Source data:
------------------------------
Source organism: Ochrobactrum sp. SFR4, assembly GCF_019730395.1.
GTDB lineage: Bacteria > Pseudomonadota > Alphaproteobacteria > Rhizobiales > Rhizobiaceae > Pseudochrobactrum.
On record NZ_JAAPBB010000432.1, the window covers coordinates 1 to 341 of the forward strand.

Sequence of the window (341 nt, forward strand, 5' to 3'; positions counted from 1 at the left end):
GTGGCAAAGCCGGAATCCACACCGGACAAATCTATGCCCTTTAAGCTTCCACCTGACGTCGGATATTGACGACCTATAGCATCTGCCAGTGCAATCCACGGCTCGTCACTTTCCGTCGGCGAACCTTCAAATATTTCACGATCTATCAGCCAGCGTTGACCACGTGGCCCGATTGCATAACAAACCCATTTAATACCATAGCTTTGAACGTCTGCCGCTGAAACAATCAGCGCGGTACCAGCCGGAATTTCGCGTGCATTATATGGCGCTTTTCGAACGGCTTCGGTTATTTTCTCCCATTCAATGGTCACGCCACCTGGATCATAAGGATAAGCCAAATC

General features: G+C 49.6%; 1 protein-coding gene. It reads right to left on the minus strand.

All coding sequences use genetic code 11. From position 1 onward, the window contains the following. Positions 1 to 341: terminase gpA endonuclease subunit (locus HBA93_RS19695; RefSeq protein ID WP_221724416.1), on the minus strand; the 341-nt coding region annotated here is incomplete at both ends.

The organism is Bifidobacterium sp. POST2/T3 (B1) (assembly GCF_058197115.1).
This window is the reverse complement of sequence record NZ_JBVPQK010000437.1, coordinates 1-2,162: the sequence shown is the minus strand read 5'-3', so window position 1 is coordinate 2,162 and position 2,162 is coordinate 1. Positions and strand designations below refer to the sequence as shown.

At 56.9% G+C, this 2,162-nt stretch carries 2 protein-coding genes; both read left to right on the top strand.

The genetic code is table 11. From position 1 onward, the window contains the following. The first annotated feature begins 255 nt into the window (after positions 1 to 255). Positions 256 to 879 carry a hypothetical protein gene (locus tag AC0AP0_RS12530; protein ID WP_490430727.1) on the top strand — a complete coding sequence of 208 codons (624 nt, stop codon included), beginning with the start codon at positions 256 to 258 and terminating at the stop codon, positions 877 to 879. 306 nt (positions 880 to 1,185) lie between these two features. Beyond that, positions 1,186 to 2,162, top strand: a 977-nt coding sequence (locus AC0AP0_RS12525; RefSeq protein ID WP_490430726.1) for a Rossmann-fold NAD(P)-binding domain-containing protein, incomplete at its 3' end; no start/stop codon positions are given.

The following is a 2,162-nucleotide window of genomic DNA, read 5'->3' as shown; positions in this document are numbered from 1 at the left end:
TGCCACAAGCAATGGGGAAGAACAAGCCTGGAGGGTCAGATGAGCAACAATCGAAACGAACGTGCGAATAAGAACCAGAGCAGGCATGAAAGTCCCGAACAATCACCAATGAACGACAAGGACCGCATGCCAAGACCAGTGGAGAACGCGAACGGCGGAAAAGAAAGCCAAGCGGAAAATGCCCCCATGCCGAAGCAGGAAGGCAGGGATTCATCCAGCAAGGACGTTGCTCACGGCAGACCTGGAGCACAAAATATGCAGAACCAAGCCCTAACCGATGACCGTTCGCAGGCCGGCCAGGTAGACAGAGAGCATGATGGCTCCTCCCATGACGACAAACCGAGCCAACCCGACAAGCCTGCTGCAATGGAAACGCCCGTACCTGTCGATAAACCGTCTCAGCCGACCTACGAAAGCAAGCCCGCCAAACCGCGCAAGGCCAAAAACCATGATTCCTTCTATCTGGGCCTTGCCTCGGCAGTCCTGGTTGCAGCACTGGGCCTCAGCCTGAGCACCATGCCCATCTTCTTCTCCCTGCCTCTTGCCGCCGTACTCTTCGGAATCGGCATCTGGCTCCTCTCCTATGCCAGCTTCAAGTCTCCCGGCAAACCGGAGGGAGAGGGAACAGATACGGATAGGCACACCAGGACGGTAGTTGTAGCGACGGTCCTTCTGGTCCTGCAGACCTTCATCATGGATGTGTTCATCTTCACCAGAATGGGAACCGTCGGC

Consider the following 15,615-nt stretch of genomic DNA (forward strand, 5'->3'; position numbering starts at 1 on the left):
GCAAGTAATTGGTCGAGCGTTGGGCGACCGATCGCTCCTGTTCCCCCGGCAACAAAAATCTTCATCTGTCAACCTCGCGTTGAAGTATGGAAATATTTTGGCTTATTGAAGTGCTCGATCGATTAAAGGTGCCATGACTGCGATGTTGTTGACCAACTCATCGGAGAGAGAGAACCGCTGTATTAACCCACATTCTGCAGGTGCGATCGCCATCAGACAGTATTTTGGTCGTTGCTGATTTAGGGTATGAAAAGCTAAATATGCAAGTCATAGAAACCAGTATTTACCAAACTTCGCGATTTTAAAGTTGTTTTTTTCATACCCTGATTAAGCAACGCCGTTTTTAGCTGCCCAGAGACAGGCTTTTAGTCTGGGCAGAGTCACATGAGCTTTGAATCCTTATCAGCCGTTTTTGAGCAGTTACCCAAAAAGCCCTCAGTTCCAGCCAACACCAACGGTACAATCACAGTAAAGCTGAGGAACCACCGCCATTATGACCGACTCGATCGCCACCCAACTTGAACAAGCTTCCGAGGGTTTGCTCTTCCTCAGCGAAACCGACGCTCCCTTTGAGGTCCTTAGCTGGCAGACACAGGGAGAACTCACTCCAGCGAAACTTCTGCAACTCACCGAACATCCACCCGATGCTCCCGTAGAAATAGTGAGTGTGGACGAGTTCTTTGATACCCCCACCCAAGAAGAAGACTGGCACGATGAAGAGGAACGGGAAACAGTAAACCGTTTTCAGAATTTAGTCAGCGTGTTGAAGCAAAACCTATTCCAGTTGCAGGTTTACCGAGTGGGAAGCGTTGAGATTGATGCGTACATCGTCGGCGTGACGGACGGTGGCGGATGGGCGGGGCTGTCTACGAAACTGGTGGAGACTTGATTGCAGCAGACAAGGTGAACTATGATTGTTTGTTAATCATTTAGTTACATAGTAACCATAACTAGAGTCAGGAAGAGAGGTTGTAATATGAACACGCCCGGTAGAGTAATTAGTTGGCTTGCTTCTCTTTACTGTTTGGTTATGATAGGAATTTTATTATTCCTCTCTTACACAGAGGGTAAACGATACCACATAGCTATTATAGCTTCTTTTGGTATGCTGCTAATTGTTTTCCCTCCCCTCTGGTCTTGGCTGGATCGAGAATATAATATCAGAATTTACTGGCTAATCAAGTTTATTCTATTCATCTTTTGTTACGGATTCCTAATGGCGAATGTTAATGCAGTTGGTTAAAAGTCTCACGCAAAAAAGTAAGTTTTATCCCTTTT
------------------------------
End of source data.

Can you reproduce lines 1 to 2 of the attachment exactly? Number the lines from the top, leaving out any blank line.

Source organism: Ochrobactrum sp. SFR4, assembly GCF_019730395.1.
GTDB lineage: Bacteria > Pseudomonadota > Alphaproteobacteria > Rhizobiales > Rhizobiaceae > Pseudochrobactrum.